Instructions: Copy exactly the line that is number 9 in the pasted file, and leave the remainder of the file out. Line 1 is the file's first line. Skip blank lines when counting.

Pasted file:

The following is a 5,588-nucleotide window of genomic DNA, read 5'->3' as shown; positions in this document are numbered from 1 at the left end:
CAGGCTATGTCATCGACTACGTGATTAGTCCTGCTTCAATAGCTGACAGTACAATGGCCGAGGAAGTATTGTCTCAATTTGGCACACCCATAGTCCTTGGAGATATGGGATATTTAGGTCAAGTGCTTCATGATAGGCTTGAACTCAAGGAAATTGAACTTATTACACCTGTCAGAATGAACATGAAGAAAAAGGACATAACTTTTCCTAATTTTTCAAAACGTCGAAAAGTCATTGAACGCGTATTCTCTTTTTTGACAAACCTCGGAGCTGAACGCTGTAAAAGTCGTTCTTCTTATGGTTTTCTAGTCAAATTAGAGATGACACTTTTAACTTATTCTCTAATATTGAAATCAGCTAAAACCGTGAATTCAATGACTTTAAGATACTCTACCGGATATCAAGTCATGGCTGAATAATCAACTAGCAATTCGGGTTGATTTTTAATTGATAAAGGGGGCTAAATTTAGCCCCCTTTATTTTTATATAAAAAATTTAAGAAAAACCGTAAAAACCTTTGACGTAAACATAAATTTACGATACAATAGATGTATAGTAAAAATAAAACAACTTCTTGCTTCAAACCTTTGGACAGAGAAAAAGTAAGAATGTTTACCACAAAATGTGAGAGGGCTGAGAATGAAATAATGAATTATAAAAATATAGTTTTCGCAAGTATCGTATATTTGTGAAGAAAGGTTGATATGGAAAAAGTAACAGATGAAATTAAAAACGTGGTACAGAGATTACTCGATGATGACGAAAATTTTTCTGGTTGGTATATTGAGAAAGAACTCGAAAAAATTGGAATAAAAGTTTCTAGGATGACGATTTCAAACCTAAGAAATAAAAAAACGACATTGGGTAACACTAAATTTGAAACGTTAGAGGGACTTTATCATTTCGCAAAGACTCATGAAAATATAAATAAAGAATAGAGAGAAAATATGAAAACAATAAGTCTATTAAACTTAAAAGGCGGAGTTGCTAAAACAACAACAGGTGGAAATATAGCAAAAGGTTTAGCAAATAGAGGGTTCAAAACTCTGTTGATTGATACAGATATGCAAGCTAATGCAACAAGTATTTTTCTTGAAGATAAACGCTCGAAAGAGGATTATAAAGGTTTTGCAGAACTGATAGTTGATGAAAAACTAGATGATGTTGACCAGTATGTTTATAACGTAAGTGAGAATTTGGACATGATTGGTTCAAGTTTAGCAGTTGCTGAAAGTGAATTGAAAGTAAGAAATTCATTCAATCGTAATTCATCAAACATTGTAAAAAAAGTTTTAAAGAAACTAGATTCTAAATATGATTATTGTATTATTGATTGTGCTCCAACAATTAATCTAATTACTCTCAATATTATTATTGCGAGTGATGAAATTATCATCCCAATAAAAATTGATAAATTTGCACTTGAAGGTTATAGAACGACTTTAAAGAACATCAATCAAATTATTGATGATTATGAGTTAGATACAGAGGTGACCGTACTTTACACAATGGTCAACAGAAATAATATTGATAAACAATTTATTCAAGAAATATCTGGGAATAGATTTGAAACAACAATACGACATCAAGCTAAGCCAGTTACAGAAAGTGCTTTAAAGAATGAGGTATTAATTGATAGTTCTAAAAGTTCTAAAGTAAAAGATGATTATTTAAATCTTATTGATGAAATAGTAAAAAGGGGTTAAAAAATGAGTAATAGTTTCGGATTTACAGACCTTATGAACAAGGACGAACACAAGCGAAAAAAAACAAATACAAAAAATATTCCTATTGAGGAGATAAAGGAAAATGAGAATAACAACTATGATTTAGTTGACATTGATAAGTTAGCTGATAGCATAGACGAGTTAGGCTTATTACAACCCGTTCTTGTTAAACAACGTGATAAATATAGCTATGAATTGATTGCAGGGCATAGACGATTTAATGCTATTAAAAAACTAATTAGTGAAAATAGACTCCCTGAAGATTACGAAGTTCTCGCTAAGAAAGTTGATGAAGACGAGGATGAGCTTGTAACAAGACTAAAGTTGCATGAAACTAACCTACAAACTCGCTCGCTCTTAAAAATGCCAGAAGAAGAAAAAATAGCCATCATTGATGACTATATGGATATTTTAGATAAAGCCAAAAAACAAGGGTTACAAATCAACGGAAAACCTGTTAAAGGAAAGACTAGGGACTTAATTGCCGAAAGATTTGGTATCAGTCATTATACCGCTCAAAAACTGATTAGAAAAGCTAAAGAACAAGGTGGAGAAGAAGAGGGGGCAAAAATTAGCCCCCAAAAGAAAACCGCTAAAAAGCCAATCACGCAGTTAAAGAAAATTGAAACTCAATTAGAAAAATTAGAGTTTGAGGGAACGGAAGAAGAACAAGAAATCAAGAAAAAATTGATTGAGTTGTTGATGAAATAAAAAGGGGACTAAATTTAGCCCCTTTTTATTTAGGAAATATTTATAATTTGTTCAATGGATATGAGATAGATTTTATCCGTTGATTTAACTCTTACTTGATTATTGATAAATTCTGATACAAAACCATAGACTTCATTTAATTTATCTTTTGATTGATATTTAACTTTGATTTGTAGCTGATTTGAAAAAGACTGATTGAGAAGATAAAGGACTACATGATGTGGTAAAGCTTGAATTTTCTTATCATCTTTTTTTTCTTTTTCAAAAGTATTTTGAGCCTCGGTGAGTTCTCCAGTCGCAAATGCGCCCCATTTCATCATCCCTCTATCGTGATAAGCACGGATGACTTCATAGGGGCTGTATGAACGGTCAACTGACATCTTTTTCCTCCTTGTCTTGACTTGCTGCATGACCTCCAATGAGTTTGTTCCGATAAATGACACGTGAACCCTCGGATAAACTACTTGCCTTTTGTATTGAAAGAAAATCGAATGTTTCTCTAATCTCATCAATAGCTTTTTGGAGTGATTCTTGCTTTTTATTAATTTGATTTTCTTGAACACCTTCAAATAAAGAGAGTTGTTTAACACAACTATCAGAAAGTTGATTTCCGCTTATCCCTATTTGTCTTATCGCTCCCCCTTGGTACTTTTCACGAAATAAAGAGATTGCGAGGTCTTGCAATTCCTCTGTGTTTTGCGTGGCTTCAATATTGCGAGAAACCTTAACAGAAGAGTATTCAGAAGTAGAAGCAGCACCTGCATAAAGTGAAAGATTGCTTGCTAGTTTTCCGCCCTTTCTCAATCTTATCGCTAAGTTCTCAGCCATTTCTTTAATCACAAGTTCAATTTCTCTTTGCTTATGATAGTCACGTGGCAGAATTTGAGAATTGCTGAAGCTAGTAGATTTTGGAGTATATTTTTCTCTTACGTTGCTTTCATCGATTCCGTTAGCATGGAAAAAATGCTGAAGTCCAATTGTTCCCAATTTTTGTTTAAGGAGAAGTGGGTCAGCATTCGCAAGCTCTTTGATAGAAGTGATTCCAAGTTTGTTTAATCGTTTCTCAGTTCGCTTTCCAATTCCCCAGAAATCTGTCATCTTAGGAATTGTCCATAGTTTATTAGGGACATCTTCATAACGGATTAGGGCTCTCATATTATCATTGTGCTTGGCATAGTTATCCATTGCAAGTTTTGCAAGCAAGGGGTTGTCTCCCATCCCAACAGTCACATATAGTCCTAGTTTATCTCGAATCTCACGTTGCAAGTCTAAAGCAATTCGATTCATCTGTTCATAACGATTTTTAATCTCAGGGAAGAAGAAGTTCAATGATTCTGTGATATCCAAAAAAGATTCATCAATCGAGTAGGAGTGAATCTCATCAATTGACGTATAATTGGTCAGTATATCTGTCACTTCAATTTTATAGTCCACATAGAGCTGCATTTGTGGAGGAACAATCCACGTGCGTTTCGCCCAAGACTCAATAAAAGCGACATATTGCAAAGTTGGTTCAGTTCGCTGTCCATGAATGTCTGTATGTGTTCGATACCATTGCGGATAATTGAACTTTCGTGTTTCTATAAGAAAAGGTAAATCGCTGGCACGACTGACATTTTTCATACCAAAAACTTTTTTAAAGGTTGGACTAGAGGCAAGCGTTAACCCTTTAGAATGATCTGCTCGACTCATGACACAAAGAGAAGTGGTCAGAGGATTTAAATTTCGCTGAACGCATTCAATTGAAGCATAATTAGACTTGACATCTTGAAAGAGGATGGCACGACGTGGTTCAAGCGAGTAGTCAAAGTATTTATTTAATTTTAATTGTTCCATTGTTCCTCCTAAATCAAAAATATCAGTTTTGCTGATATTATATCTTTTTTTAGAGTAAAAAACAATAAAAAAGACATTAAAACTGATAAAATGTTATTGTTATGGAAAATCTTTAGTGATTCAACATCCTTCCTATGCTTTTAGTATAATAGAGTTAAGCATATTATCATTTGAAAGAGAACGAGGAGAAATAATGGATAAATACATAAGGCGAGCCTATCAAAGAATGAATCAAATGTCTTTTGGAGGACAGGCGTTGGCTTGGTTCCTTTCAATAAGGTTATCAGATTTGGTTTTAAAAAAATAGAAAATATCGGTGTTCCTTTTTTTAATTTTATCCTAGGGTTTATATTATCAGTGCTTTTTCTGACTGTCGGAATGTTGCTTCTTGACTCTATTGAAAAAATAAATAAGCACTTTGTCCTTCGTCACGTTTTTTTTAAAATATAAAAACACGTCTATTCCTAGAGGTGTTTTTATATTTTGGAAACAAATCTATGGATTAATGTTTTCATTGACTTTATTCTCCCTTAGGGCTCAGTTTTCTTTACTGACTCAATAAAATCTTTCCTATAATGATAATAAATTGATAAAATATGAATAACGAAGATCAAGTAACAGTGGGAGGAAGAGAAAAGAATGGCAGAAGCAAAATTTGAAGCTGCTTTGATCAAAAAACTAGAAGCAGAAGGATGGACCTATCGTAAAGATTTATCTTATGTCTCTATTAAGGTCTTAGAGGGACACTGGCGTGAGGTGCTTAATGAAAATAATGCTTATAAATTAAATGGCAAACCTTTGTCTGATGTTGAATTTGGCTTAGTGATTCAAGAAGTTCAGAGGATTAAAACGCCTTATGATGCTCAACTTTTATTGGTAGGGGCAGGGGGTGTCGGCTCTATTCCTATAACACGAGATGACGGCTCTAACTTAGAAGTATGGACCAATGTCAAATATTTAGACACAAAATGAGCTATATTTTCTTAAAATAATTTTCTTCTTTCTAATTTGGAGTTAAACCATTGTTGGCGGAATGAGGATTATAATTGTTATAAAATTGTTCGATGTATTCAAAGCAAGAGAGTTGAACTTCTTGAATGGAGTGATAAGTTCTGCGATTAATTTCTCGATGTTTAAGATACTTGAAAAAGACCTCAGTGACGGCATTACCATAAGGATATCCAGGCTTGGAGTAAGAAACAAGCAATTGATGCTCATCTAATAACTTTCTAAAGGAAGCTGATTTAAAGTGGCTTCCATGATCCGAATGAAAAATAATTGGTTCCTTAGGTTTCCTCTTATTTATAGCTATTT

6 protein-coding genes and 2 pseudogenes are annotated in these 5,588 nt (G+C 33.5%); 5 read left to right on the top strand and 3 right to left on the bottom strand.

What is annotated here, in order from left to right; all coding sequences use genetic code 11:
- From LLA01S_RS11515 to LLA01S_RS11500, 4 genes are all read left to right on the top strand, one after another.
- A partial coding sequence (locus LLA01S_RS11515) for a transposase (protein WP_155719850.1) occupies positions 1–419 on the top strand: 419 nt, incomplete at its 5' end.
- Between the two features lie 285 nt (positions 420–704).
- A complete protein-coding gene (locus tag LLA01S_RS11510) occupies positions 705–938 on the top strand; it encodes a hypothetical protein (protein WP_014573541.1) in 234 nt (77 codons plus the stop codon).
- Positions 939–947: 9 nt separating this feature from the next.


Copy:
- Positions 939–947: 9 nt separating this feature from the next.